Esophagogastroduodenoscopy showed bulging, inflammation, and swelling of mucosa at the posterolateral wall of second to third part of the duodenum with partial obstruction of the duodenal lumen (Figure 2). Endoscopic ultrasonography showed a heteroechoic mass at the posterolateral wall of the duodenum (Figure 3).

Figure 2: Submucosal swelling with erythematous surface extending from the duodenal bulb to the 3rd part of the duodenum causing partial duodenal obstruction: suspected intramural duodenal hematoma.
Figure 3: Endoscopic ultrasonography revealed avascular a heteroechoic submucosal mass at the posterolateral wall of the duodenum.

The patient was diagnosed with acute pancreatitis, intramural duodenal hematoma, acute cholangitis, and upper gastrointestinal obstruction. He was conservatively treated with intravenous antibiotics and fluid replacement therapy, restricting the oral intake of food/liquids.

17 days after admission the patient was able to consume a low residual diet orally without abdominal discomfort. His jaundice had also improved. He discontinued intravenous antibiotics after 10 days of therapy. He was discharged on the 21st day after admission.

Three months after admission follow-up esophagogastroduodenoscopy showed normal duodenal mucosa with a mild narrowing of the lumen at the second part of the duodenum. Magnetic resonance cholangiopancreatography revealed a distal common bile duct obstruction and revealed that the intramural duodenal hematoma, pancreatitis of head, and uncinate process had resolved (Figures 4(a)-4(b)).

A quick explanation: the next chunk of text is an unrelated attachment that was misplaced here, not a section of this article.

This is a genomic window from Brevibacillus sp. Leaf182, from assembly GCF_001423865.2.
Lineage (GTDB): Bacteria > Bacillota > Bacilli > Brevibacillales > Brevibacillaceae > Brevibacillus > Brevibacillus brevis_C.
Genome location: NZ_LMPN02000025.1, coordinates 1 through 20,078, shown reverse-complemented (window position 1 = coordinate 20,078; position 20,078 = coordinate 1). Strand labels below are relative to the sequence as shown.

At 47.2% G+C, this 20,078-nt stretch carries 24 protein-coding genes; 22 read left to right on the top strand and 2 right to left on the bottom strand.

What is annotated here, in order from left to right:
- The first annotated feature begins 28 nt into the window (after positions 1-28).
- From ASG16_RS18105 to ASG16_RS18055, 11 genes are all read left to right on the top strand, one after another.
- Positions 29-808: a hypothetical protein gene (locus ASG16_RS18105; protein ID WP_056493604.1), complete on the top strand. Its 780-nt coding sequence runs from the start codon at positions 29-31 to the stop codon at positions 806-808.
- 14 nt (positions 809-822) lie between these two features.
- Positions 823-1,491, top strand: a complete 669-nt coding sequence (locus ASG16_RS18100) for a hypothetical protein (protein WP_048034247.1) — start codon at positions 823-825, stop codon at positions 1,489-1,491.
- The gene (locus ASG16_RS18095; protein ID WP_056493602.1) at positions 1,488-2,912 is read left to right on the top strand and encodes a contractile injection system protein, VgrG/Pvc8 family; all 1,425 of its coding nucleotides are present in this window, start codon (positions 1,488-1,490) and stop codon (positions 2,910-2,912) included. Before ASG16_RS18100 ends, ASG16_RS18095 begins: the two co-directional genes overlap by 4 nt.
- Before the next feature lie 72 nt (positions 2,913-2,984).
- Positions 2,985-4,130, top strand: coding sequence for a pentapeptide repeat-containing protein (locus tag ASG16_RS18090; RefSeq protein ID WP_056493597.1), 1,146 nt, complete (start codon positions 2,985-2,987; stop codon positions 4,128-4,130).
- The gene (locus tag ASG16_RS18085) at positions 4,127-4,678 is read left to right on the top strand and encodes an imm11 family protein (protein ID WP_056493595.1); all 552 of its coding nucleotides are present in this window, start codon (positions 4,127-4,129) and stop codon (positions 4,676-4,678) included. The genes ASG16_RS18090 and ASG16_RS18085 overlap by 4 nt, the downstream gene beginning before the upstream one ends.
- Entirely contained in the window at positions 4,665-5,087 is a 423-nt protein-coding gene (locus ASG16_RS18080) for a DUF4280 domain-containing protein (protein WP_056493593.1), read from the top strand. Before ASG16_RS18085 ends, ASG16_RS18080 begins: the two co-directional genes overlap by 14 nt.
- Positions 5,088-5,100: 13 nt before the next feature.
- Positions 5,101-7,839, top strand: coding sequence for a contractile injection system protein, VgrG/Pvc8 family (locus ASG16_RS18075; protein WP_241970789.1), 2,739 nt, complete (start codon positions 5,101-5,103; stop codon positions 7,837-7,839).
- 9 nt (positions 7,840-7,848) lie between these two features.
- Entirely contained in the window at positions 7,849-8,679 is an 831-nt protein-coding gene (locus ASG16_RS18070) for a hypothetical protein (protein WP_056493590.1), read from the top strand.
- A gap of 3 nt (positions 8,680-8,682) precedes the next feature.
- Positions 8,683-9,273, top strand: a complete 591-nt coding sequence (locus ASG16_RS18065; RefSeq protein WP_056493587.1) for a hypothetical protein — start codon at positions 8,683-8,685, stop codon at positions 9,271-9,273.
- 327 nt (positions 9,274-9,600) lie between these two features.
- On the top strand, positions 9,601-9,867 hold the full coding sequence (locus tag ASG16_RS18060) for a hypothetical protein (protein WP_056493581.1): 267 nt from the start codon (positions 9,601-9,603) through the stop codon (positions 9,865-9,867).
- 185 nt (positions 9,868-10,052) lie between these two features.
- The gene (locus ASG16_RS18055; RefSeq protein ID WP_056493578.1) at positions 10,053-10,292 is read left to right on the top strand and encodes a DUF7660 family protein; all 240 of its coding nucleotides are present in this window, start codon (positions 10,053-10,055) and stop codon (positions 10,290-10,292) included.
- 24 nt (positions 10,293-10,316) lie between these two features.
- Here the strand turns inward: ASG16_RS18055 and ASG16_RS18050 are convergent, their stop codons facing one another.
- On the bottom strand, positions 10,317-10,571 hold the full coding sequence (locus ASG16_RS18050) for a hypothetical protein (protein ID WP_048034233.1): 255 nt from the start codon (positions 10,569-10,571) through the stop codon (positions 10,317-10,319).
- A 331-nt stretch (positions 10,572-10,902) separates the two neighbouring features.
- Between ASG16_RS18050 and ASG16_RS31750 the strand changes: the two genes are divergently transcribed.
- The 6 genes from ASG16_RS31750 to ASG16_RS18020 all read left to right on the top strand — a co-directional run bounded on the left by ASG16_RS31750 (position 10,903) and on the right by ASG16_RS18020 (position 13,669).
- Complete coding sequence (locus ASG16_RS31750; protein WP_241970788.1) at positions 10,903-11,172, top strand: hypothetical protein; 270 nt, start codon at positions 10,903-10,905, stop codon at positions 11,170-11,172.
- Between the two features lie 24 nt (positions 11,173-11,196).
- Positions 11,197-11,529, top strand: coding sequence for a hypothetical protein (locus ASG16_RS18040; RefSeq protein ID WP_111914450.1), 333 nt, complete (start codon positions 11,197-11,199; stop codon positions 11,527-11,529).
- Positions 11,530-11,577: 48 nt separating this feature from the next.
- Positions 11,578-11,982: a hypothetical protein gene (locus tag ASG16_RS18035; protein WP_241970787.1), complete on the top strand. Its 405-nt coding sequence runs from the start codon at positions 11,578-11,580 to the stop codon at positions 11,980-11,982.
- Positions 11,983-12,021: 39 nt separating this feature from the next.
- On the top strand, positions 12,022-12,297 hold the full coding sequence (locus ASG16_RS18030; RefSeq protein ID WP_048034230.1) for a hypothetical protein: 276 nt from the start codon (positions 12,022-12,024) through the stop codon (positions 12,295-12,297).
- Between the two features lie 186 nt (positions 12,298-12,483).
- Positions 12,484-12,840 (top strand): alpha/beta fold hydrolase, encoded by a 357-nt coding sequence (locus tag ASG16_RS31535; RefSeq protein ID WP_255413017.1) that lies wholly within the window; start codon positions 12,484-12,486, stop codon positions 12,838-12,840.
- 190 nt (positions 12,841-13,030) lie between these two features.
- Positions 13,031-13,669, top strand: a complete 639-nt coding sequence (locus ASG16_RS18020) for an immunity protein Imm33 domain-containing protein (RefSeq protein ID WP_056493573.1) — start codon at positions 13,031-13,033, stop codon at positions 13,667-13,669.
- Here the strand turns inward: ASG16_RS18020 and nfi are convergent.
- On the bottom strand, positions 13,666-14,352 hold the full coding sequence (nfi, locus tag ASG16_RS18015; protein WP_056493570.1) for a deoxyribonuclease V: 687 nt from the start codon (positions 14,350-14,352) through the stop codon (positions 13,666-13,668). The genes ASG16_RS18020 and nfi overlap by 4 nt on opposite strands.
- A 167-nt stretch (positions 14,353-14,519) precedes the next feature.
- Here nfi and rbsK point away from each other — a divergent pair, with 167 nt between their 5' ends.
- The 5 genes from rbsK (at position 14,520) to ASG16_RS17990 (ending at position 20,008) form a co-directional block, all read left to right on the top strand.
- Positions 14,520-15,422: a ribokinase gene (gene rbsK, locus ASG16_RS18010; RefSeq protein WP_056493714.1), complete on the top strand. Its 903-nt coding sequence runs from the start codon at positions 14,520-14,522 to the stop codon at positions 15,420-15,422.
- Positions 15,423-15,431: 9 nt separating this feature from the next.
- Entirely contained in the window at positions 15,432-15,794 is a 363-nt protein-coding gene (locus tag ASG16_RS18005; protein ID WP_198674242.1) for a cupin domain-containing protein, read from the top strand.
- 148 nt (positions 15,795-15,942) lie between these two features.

Figure 4: A follow-up MRI after 3 months of conservative treatment shows a nearly complete resolution of the duodenal hematoma.

4. Discussion

Spontaneous intramural duodenal hematoma is usually associated with coagulation abnormalities resulting from anticoagulating drugs [47]. If spontaneous intramural duodenal hematoma occurs in patients with normal coagulation, pancreatic diseases should be investigated [914].

In cases of spontaneous intramural small bowel hematoma, the rates of abdominal pain and emesis are high (84.6–100%). However, hematemesis and fever are only occasionally present (15.3–23.1%) [6]. In this case, the patient presented with abdominal pain, hematemesis, and jaundice. The only positive findings upon physical examination were jaundice and mild tenderness over the epigastric region.

CT scans, gastroduodenoscopy, and endoscopic ultrasonography revealed evidence of duodenal hematoma, pancreatitis, biliary obstruction, and a gallstone.

He was successfully treated using conservative methods. Although there has been a case report of endoscopic decompression for intramural duodenal hematoma with gastric outlet obstruction to relieve the symptoms of the obstruction [15], this procedure requires further investigation.

In this case, the disease may have developed from either alcoholic pancreatitis due to patient’s history of heavy drinking or biliary pancreatitis, as there was evidence of a gallstone. It is also possible that spontaneous intramural duodenal hematoma of unknown origin caused the acute pancreatitis. But pancreatitis is likely to be the leading cause in this case, based on the patient’s history of alcohol consumption and evidence of a gallstone without any coagulation abnormalities. However, it is difficult to explain the true pathophysiology.

In conclusion, the patient who presented with spontaneous intramural duodenal hematoma with acute pancreatitis with clinical jaundice, upper gastrointestinal obstruction, and upper gastrointestinal hemorrhage was able to be treated conservatively. However, the relationship between the disease and pathophysiology remains unclear.

Competing Interests

The authors declare that there is no conflict of interests regarding the publication of this paper.

Acknowledgments

The authors would like to thank Mr. Dylan Southard and the Research Affairs for helping with the English in this manuscript.